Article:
You probably know that honey has antimicrobial powers—and that it’s great in a hot drink when you’re feeling sick. But honey also has traditional uses as a medicine, and a new study says it may be able to help fight antibiotic resistance.
How? First, honey fights pathogens several different ways: osmosis (it steals water from them, killing them), hydrogen peroxide (small quantities are made when honey comes into contact with the body—just the right amount to fight bacteria without damaging skin the way large amounts will), acidity, high sugar content (so much it prohibits bacterial growth), and polyphenols (antioxidants).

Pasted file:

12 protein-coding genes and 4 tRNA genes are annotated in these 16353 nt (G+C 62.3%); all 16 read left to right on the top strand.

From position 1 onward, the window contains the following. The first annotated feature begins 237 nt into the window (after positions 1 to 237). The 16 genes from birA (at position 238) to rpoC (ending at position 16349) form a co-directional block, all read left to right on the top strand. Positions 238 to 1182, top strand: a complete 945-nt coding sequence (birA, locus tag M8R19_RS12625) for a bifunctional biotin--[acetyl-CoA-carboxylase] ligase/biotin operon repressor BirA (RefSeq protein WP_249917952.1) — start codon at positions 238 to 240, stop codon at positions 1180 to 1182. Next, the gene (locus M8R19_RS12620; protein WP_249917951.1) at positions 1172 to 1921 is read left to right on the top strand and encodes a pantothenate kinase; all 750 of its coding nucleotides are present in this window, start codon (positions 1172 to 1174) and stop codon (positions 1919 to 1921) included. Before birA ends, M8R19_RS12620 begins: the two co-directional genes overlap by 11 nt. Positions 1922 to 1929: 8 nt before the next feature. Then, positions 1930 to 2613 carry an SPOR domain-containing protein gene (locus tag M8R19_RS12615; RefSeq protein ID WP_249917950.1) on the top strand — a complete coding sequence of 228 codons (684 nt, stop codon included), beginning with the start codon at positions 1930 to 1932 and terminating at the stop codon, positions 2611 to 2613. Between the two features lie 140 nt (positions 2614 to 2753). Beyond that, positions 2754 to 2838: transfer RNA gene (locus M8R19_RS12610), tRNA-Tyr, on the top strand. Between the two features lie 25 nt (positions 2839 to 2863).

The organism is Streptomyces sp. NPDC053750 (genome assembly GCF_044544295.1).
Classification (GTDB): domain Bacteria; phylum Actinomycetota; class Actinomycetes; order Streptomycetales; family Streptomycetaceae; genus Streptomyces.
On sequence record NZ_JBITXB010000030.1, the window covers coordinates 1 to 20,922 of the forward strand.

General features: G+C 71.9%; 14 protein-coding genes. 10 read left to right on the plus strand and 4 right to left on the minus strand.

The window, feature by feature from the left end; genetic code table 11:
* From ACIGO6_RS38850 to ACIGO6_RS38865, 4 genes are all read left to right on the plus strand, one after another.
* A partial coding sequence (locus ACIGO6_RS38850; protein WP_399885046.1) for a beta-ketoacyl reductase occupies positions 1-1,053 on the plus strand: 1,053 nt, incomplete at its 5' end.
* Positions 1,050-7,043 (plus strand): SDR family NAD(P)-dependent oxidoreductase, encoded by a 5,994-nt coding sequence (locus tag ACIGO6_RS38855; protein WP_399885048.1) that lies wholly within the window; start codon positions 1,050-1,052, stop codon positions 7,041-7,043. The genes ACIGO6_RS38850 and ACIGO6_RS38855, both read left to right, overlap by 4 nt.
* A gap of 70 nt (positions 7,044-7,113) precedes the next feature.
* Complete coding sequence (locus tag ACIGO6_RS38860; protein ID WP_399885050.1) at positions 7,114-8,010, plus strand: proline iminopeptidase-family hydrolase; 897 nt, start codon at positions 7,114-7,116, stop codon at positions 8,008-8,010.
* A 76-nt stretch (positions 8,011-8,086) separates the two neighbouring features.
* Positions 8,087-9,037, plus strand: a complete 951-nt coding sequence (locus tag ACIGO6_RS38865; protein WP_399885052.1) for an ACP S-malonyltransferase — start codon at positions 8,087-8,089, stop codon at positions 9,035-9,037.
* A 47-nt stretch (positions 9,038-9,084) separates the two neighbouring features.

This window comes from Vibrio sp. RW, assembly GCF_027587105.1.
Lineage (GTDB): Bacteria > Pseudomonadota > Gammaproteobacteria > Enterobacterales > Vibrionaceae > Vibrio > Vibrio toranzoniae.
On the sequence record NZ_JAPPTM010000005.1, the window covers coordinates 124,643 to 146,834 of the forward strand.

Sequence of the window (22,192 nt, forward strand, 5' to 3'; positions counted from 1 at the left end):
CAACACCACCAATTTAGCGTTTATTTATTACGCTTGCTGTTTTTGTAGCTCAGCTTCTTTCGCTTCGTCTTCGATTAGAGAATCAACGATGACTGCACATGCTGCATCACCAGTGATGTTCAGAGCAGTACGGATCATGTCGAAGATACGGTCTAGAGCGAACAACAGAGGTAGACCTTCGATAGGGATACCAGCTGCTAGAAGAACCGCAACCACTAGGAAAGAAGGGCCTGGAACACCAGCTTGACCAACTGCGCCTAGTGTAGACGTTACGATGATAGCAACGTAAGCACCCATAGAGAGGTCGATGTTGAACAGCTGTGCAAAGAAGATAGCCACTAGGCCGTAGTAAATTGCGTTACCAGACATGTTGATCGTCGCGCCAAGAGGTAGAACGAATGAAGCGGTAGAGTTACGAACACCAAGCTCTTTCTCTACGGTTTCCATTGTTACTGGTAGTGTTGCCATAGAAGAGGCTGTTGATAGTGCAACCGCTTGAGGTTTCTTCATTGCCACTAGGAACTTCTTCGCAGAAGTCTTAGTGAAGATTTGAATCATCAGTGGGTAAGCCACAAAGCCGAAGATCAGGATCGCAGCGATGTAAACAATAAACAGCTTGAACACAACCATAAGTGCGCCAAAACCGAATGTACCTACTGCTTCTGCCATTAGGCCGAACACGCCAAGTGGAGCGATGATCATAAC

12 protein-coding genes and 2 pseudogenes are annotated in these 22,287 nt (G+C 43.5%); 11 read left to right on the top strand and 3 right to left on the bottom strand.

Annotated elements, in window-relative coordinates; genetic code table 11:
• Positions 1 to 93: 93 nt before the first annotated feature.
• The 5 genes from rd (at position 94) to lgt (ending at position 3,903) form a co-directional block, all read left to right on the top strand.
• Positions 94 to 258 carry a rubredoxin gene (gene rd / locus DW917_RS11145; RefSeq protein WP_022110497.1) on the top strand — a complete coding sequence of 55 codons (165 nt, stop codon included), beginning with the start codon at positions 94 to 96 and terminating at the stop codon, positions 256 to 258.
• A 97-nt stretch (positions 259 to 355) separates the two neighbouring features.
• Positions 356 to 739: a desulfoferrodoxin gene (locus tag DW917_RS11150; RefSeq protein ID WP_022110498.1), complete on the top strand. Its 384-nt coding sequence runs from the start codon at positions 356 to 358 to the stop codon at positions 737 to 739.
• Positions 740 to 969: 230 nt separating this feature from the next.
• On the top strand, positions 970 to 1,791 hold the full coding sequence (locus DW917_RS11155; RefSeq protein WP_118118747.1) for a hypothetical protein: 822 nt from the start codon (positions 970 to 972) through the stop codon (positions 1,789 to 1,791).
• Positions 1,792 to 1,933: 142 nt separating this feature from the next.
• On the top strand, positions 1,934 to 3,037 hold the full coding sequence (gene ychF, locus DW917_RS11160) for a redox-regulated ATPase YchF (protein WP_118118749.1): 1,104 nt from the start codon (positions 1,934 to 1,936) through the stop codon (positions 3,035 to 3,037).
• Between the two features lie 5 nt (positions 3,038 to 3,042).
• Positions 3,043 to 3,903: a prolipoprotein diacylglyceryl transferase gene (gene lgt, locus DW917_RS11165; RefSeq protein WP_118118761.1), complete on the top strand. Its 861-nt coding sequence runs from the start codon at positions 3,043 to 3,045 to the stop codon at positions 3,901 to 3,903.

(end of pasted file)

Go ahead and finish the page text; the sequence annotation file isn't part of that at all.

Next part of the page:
Second, antibiotics fight bacteria by targeting their growth process, which makes evolving immunity easier. Honey targets bacteria several other ways, which makes developing resistance that much harder.
And finally: honey may help break up biofilms. Bacteria that produce biofilms are especially virulent—biofilms can offer protection for bacteria and serve as a way to deliver toxins. New research is investigating how honey is able to break up and stop biofilms from forming. (Nattokinase, made from fermented soy beans, can also help break up biofilms).
Honey is great for mild wounds, and can even help improve the efficacy (by breaking up biofilms) of colloidal silver (a more powerful antimicrobial—and it can target pathogens in more than just the stomach/on skin).
Do you think of honey as a natural remedy when you’re ill?